Could you clarify you question? If you are at the point that you are running a .OpenSpan file then your build has already completed.
If you are building your automation with Jenkins, then MSBuild will return with a non-zero exit code if the build fails, which should automatically fail the job being run. The same is true if you are using the OSD tool to create deployment files.
DannyF72: When I am triggering any build from Jenkins using the above command, the status in Jenkins is always "build failed" irrespective of the status of the build in the local. I want to know how to control this and pass the right status in Jenkins.
Jenkins will fail a job if a command that you run returns a non zero exit code. You may be able to write a batch script that will execute that runtime call and always return a 0. There are plenty of resources online to help you right this. You may want to start with a simple script like this and see if it works.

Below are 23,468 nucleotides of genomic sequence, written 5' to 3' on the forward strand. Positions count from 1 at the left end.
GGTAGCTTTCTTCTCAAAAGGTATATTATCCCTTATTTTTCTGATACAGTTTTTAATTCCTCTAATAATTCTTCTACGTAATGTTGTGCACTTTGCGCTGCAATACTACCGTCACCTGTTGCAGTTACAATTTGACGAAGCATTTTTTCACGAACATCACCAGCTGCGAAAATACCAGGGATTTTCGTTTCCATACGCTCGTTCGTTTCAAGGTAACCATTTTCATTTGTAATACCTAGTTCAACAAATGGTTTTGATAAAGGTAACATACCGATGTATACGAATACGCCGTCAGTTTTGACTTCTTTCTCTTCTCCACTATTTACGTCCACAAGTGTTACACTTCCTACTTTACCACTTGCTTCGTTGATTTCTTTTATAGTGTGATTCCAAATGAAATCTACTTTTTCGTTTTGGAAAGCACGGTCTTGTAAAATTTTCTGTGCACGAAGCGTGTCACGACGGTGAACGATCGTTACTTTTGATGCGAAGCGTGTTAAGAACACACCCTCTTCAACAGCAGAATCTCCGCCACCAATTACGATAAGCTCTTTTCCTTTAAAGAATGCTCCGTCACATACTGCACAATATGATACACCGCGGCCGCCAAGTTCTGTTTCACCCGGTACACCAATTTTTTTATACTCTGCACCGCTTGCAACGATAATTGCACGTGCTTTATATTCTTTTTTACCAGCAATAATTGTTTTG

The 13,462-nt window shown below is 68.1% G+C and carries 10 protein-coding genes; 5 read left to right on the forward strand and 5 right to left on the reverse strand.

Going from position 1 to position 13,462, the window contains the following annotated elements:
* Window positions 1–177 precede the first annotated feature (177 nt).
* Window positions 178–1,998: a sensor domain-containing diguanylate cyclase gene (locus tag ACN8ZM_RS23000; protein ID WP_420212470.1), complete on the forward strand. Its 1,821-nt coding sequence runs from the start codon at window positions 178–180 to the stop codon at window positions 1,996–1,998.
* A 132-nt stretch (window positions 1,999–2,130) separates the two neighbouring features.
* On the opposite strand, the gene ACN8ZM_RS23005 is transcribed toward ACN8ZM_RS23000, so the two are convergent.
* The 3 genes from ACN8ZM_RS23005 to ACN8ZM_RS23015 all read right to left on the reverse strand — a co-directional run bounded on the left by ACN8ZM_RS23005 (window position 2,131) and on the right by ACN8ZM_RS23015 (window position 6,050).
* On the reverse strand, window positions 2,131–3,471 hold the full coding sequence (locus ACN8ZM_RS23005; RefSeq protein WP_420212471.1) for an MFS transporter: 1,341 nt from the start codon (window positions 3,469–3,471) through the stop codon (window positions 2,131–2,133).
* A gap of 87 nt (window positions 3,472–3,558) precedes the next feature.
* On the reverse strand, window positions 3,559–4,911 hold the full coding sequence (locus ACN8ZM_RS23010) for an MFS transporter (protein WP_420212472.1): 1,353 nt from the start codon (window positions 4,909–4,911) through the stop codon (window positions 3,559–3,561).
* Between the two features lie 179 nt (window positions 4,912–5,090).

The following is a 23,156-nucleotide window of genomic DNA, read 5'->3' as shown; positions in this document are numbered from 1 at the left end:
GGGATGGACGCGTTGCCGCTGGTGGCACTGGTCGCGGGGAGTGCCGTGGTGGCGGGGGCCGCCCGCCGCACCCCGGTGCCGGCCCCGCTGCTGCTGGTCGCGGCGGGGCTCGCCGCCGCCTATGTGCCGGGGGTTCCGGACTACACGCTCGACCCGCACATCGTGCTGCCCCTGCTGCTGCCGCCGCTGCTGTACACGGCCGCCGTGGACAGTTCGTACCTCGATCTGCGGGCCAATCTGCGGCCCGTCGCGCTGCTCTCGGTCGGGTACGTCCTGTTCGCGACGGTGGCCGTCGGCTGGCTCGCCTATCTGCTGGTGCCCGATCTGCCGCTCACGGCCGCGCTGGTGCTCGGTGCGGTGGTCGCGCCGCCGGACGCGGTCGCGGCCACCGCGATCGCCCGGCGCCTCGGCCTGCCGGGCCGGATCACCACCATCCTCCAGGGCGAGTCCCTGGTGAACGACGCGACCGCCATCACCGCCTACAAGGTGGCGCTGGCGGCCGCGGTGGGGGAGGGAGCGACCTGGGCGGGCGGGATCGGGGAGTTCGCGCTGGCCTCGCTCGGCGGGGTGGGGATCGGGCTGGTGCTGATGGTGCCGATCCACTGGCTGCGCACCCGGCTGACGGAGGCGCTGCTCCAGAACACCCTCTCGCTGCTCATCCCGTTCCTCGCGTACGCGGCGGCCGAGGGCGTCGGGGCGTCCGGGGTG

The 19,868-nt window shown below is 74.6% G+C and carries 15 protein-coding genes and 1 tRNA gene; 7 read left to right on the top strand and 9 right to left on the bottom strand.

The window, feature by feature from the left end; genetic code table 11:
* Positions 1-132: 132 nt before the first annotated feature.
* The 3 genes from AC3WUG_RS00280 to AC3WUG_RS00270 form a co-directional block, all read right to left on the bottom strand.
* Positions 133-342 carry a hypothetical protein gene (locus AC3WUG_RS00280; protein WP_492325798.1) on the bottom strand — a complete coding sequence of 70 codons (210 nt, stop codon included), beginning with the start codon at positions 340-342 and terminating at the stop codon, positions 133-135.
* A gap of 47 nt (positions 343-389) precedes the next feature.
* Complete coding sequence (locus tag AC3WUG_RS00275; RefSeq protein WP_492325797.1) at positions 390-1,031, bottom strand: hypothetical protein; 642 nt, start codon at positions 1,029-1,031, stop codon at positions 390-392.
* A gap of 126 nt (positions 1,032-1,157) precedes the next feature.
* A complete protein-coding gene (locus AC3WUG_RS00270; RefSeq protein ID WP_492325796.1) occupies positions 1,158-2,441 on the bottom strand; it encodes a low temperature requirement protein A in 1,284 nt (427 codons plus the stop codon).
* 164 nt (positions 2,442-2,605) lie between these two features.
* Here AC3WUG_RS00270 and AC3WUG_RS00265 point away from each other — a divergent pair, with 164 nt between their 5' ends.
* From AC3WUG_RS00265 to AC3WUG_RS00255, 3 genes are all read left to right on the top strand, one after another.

Keep in mind, if the runtime is returning a non-zero exit code than it's a pretty strong indication that something is not working properly. I would try to resolve that first instead of trying to suppress the error (if something really does go wrong you would never know).
Here are a few suggestions:
Ensure that the .OpenSpan automation file you are trying to execute exists on the machine. What you showed is an absolute file path to something that may not be there. You may want to consider bundling the .OpenSpan and .manifest file with the Jenkins job you are running and accessing through a relative path.
Make sure the .manifest file is in the same directory as the .OpenSpan file you are running.
See if there is anything more meaningful in the logs for the jenkins job.
Check the runtime logs on the build agent to see if there are any errors/exceptions happening that would cause the runtime to crash.
Log onto the build agent and run that OpenSpan command to see if it fails. If it runs fine, there may be an issue with running OpenSpan under the Jenkins service. If the Jenkins service is running under a different windows account than what you tested with, make sure the other account has all the access it may need in your organization to execute the automation you are trying to run.
Run a Jenkins build agent on your local machine. Launch it from the command line, logged in under your account, connect the local agent to your Jenkins server, and make the build run on your machine. See if the automation is running properly. If so, there may be an issue with the account Jenkins is running under (like I stated above) or the build agent it is running on.